Yet, in all types of international organisation, the secretariats have managed to maintain some degree of influence on member states through their production of reports and studies and other outputs of a similarly technical nature that usually include suggestions, proposals, or recommendations, even if only in the form of alternatives with the advantages and disadvantages of each.

In this sense, the secretariats of all types of international organisations can manage to retain some sort of influence, even if only indirect or secondary, on the deliberations of member states.

The influence of the secretariats of international organisations also differs as it is usually felt more in the case of the least developed and developing countries, as well as countries in transition, which are more in need of advice and support, than in the case of developed countries that usually have clear and detailed agendas reflecting their interests and priorities, whether at the national level or in their capacities as leaders of coalitions or blocs.

In the last analysis, the decisions taken by international organisations and forums are to be attributed to member states and not to secretariats, as they reflect the collective will, or at least the will of the majority, whether simple or qualified, of the countries concerned.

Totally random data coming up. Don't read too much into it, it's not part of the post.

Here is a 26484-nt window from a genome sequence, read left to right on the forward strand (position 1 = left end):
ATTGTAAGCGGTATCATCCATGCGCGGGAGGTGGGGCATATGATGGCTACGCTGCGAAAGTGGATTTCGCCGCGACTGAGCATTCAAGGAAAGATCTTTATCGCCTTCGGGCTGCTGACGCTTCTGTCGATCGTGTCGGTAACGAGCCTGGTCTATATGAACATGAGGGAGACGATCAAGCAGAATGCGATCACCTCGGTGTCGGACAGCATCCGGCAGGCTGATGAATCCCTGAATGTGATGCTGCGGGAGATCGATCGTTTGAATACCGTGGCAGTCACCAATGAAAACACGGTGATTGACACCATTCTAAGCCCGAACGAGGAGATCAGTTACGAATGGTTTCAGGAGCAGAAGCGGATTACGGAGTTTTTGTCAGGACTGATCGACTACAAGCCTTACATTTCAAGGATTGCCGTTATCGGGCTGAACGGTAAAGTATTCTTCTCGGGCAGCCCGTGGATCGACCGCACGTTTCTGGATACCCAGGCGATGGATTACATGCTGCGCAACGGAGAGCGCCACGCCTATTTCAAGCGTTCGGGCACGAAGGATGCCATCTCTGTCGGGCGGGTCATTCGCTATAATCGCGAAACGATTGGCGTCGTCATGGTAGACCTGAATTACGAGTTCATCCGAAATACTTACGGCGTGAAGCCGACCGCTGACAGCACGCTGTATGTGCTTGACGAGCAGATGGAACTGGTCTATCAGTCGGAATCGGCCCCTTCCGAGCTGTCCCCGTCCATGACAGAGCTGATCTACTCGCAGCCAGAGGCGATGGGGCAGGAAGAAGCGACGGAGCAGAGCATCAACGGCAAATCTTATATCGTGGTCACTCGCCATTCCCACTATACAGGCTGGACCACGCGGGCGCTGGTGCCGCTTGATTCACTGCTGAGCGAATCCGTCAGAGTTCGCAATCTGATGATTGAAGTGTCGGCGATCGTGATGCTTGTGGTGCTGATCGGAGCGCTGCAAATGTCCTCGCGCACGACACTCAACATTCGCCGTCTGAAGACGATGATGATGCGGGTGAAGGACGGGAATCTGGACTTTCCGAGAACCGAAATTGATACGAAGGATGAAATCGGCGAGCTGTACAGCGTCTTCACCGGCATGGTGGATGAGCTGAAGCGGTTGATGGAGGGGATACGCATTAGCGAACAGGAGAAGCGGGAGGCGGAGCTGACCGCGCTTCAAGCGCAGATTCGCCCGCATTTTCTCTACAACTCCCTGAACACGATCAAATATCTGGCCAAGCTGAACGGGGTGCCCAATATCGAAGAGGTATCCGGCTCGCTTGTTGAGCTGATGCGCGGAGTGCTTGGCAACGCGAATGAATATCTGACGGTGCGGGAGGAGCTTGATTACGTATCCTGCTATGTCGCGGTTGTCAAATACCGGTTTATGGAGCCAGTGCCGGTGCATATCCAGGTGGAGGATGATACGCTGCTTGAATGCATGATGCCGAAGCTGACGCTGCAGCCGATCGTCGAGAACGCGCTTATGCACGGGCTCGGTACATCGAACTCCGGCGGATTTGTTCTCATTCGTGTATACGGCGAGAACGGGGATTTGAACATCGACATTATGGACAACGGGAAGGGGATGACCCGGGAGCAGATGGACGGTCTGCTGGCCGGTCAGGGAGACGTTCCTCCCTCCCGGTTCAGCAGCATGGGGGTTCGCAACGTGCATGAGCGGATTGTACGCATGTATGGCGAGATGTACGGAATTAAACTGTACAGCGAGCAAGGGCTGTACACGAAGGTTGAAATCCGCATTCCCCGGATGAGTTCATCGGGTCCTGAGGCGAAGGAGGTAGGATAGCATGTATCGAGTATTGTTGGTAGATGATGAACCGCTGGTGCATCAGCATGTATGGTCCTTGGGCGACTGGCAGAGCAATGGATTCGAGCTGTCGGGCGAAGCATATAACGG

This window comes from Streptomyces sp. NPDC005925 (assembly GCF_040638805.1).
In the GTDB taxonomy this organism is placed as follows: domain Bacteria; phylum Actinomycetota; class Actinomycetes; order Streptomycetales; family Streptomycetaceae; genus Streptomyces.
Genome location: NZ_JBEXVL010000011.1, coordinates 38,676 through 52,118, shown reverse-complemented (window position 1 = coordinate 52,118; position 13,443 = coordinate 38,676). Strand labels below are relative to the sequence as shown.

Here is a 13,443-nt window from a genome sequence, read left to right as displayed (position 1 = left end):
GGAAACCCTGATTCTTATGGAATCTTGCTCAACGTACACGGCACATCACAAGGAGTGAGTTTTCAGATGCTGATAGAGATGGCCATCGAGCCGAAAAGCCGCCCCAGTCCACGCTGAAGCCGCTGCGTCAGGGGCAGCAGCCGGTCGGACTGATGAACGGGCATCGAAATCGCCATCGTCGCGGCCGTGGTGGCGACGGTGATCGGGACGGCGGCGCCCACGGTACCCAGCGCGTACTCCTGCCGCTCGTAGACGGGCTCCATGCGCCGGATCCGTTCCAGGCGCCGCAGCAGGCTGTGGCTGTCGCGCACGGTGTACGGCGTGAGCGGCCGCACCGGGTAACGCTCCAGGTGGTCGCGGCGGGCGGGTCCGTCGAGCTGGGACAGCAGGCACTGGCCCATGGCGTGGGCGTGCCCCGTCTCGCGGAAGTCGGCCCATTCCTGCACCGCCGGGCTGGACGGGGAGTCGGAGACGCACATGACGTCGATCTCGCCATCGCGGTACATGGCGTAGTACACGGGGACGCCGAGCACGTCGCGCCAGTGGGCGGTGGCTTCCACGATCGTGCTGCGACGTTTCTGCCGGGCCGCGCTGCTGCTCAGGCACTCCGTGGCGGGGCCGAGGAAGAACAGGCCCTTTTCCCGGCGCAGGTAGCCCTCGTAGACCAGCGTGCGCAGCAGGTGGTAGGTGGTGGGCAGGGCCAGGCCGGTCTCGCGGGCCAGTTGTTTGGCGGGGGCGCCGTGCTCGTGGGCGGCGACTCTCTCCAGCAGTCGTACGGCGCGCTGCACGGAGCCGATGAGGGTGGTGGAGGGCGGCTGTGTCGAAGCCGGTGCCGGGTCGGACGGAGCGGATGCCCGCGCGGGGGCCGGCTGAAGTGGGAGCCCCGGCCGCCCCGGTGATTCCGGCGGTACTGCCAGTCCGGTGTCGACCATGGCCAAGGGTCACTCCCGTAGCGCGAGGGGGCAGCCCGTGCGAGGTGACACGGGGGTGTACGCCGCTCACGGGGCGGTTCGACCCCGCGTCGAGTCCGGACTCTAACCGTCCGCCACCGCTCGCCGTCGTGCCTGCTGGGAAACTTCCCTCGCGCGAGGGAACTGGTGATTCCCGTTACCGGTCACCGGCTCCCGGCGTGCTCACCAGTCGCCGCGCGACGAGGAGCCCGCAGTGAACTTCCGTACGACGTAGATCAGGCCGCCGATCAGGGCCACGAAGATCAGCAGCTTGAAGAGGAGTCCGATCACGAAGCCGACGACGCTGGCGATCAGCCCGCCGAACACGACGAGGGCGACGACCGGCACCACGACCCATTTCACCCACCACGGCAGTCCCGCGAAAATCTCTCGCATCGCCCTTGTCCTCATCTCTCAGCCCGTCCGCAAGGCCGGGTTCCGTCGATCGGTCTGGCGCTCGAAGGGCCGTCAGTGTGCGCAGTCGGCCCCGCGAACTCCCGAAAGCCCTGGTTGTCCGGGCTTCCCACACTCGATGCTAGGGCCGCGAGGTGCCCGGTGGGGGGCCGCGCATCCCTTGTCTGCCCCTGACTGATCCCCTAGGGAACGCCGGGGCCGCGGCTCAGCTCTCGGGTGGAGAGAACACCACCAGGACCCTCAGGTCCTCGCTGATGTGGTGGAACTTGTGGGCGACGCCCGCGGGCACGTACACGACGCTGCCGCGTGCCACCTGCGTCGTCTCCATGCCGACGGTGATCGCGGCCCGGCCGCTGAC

Among them figures the relationship, as well as the level and scope, of shared interests between each country or group of countries and each of the parties to a crisis, conflict, or war, compared to each country’s shared interests with the other party or parties to the same crisis, conflict, or war – in other words, what is called the “balance of interests.”

In addition, there is the balance of power among the parties to a conflict or war to be considered, whether in absolute or relative terms, as well as the related global and regional weight of each party to the conflict and how much each of these has influence over other countries, whether at the regional or global levels.

A third factor that can vary in weight between one country and the next and from one conflict to the next is the norms, standards, and rules of international law that relate to a particular crisis, conflict, or war and to the positions of the parties to it. This is directly related to considerations of justice and equity.

In terms of all the factors mentioned above, the international community has been sometimes late and sometimes ineffective in some of its responses towards the Covid-19 pandemic and has thus far been incapable of taking the kind of clear, firm, and solid measures that can help to bring the wars in Ukraine and Gaza to an end based on the priority of peace and justice and in line with the provisions of international law.

 

The writer is a diplomat and commentator.

* A version of this article appears in print in the 4 April, 2024 edition of Al-Ahram Weekly